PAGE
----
8-10-3 Ginza, Chuo-ku, Tokyo 104-0061
Dining date: 10/21/12
There are so many sushi restaurants in Tokyo, it’s a daunting task trying to choose which ones to go to. However, the fact the I would be dining solo for most of the meals, and speak very little Japanese, helped to filter down the options. Sushi Kanesaka came onto my radar due to other blogs as well as its two-star rating in the Michelin guide. The fact that the restaurant was English-accessible and its Ginza location was walking distance from my apartment easily brought this up my list.
Shinji Kanesaka is a rather young sushi chef (40) but has already achieved much success. He trained at well-known Kyubey before opening his flagship in Ginza. Along with the 2 Michelin stars, he has already opened up a popular restaurant overseas (Shinji by Kanesaka in Singapore).
In Ginza, there is one large bar serving 14, with one sushi chef serving each group of 7 diners. My sushi chef for the evening was Takashi Usuba (not sure where Kanesaka-san was this evening). Usuba-san, as well as most of the staff, spoke surprisingly good English. It made it fairly easy to get a little bit of dialogue going; the atmosphere was actually pretty lively and engaging, not like other quiet and uptight sushiyas I’ve heard of.
Two omakase meals were available for dinner – a ¥20,000 and ¥30,000 menu; I opted for the first one.
The meal started off with a simple oyster from Hokkaido. Unfortunately I didn’t catch what species this was, but it was a big fella. It was a good oyster, cold plump and juicy.
Sea Bream Sashimi
Next was a sea bream sashimi with choice of two different dipping sauces, soy or sea salt. I tried both and liked the added depth that the soy provided, but the fish itself was extremely tender and fresh.
This was my first taste of Japanese hairy crab during this trip, which I believe is in season in the winter months. A cool, subtly sweet meat was delicious on its own; a light vinegar dipping sauce was available as necessary.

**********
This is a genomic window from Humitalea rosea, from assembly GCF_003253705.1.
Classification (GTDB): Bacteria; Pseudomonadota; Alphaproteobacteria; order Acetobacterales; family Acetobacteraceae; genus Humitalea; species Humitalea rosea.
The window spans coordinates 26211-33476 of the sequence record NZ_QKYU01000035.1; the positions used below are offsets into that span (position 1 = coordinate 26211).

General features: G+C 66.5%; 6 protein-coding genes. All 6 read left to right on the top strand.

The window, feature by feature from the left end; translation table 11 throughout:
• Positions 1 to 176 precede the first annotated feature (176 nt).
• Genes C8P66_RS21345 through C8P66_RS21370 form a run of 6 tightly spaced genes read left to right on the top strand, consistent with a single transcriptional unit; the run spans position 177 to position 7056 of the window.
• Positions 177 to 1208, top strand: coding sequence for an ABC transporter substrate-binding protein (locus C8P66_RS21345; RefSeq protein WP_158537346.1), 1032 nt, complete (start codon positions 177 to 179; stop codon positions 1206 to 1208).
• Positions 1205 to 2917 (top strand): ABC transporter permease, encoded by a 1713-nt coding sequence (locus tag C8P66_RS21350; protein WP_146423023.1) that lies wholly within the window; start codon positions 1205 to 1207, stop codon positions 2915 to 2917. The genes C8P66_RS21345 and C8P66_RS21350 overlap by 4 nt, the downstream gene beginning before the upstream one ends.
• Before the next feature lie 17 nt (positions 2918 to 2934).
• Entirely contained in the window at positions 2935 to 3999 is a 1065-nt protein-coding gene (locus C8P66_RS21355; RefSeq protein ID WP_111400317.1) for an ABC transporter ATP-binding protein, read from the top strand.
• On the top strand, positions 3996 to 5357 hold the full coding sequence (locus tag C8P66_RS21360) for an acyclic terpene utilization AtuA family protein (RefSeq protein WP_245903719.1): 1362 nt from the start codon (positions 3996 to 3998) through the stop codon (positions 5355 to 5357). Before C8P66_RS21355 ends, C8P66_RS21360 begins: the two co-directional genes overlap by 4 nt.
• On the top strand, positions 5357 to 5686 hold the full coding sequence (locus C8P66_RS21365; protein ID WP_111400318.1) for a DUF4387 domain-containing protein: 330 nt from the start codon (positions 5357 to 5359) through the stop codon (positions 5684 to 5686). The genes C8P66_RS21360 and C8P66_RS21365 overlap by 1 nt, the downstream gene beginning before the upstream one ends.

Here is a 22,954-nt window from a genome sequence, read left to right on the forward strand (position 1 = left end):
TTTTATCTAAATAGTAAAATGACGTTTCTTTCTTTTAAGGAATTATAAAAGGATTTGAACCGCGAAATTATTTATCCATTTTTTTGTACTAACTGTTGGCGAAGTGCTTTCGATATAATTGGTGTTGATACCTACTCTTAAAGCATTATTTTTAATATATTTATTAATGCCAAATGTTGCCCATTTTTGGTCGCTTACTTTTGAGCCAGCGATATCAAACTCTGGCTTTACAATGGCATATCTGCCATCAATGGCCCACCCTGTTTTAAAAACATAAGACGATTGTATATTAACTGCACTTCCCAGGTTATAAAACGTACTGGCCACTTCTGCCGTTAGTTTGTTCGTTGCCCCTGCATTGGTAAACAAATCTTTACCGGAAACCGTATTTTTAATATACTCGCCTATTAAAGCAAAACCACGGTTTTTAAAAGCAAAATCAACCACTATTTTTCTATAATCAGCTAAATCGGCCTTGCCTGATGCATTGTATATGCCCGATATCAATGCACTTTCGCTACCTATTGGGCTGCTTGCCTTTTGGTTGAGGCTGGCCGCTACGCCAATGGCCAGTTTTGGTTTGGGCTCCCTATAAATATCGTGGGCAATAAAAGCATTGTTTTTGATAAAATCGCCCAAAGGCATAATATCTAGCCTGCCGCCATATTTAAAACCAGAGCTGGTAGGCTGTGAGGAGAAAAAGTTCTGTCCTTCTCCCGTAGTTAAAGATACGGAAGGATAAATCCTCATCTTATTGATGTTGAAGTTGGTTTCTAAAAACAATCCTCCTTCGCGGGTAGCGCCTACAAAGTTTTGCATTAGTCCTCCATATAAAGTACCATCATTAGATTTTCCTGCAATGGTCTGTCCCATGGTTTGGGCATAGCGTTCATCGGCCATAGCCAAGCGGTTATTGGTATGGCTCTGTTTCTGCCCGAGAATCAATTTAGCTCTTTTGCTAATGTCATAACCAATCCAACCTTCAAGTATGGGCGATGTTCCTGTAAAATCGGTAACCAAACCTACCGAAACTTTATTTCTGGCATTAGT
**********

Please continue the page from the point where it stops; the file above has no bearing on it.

Katsuo (Bonito) Sashimi
This fish was superbly tender with a delicate flavor, paired simply with wasabi and soy; I felt like I could’ve eaten this all day.
A six hour steamed abalone arrived next; expectantly it was tender with just a slight chew. It was tasty though the flavor was somewhat subtle, reminding me of the 10-hour simmered abalone of the night before.
Seared Blackthroat Seaperch
Another cooked fish was the next dish, the nodoguro fish. It was very moist and light, paired with a cool grated radish. Pretty delish!
Sushi service began next.
Shima-aji (Striped Jack)
Slight chew, mild flavor.
Chutoro (Medium Fatty Tuna)
Always a favorite.
Otoro (Fatty Tuna)
This was expectantly fatty but not overly so, with a very slight chew.
Also tender with just a little bit of chewy mouthfeel, it was topped with lime juice and sea salt. The rice was a little bit on the firm side here, but I liked it.
Aji (Horse Mackerel)
Complemented by shiso, scallions, and ginger.
Akami (Lean Tuna)
This tuna was lightly marinated, though I’m not sure with what.
Served warm – this was a sweet, plump bite with strong wasabi flavor coming through.
Ikura (Salmon Roe)
Shiso and soy complemented the salmon roe; I thought this was an excellent example. It was very well balanced flavor-wise, with the crisp nori providing nice texture.
Hokkaido Uni (Sea Urchin)
The uni was nice and cold, and the textural contrast of the nori and warm rice went well with the uni. Good clean flavor.
Soft chew with a slight salinity and sweetness.
Anago (Sea Eel)
Warm and soft with a lingering sweetness from the eel sauce.
I thought this was a very good tamago finisher – cold, light and moist with a subtle sweetness and very nice creaminess. Apparently baby shrimp were ground into the batter (not-so-secret ingredient?).
I thoroughly enjoyed my meal at Sushi Kanesaka. It was clear early on that the fish was very fresh and of high quality, that much was to be expected. Early on in my Japan trip, it’s easy to say this was some of the best sushi I’ve ever had. The warm atmosphere really helped the overall experience, as well. If there was one sort of downside, it was that I thought the variety of fish was pretty ‘typical.’ With the exception of the hairy crab, there wasn’t any fish I hadn’t had before (most many, many times)…I was expecting a little more variety. And, I don’t think it was because I was a foreigner, since neighboring locals followed the same meal progression. Having said that, it was still an excellent meal and a great way to get my feet wet in the high-end sushi scene.
The walk back to my apartment was a pleasant one; here, Ginza at night.